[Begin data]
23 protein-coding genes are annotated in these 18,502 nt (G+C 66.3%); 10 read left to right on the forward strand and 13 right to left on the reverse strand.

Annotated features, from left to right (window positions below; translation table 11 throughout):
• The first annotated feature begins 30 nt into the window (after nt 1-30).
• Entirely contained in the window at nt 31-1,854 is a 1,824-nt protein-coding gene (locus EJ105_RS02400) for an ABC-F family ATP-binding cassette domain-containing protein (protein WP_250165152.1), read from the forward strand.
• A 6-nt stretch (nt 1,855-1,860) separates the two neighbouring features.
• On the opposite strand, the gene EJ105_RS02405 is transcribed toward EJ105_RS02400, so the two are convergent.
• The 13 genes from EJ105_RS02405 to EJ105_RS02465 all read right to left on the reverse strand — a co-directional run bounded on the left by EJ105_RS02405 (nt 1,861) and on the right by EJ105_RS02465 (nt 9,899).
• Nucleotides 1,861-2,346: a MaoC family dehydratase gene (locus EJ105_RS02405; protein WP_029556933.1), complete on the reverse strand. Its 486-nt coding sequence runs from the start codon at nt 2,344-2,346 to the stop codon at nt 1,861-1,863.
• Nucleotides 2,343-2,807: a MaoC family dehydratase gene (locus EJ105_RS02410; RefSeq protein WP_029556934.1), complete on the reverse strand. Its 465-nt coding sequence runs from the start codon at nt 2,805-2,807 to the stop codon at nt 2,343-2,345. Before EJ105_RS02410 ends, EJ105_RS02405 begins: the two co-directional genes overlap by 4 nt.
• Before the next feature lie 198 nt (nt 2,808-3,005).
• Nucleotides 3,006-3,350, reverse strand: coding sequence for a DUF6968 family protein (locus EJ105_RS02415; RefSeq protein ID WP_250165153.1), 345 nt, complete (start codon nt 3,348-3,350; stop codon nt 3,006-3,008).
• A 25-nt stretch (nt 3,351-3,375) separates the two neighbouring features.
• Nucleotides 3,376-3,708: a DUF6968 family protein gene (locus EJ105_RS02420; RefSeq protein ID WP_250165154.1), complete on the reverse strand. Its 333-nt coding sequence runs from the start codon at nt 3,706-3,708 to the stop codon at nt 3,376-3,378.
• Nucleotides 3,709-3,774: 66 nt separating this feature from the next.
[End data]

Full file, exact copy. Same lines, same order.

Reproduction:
23 protein-coding genes are annotated in these 18,502 nt (G+C 66.3%); 10 read left to right on the forward strand and 13 right to left on the reverse strand.

Annotated features, from left to right (window positions below; translation table 11 throughout):
• The first annotated feature begins 30 nt into the window (after nt 1-30).
• Entirely contained in the window at nt 31-1,854 is a 1,824-nt protein-coding gene (locus EJ105_RS02400) for an ABC-F family ATP-binding cassette domain-containing protein (protein WP_250165152.1), read from the forward strand.
• A 6-nt stretch (nt 1,855-1,860) separates the two neighbouring features.
• On the opposite strand, the gene EJ105_RS02405 is transcribed toward EJ105_RS02400, so the two are convergent.
• The 13 genes from EJ105_RS02405 to EJ105_RS02465 all read right to left on the reverse strand — a co-directional run bounded on the left by EJ105_RS02405 (nt 1,861) and on the right by EJ105_RS02465 (nt 9,899).
• Nucleotides 1,861-2,346: a MaoC family dehydratase gene (locus EJ105_RS02405; protein WP_029556933.1), complete on the reverse strand. Its 486-nt coding sequence runs from the start codon at nt 2,344-2,346 to the stop codon at nt 1,861-1,863.
• Nucleotides 2,343-2,807: a MaoC family dehydratase gene (locus EJ105_RS02410; RefSeq protein WP_029556934.1), complete on the reverse strand. Its 465-nt coding sequence runs from the start codon at nt 2,805-2,807 to the stop codon at nt 2,343-2,345. Before EJ105_RS02410 ends, EJ105_RS02405 begins: the two co-directional genes overlap by 4 nt.
• Before the next feature lie 198 nt (nt 2,808-3,005).
• Nucleotides 3,006-3,350, reverse strand: coding sequence for a DUF6968 family protein (locus EJ105_RS02415; RefSeq protein ID WP_250165153.1), 345 nt, complete (start codon nt 3,348-3,350; stop codon nt 3,006-3,008).
• A 25-nt stretch (nt 3,351-3,375) separates the two neighbouring features.
• Nucleotides 3,376-3,708: a DUF6968 family protein gene (locus EJ105_RS02420; RefSeq protein ID WP_250165154.1), complete on the reverse strand. Its 333-nt coding sequence runs from the start codon at nt 3,706-3,708 to the stop codon at nt 3,376-3,378.
• Nucleotides 3,709-3,774: 66 nt separating this feature from the next.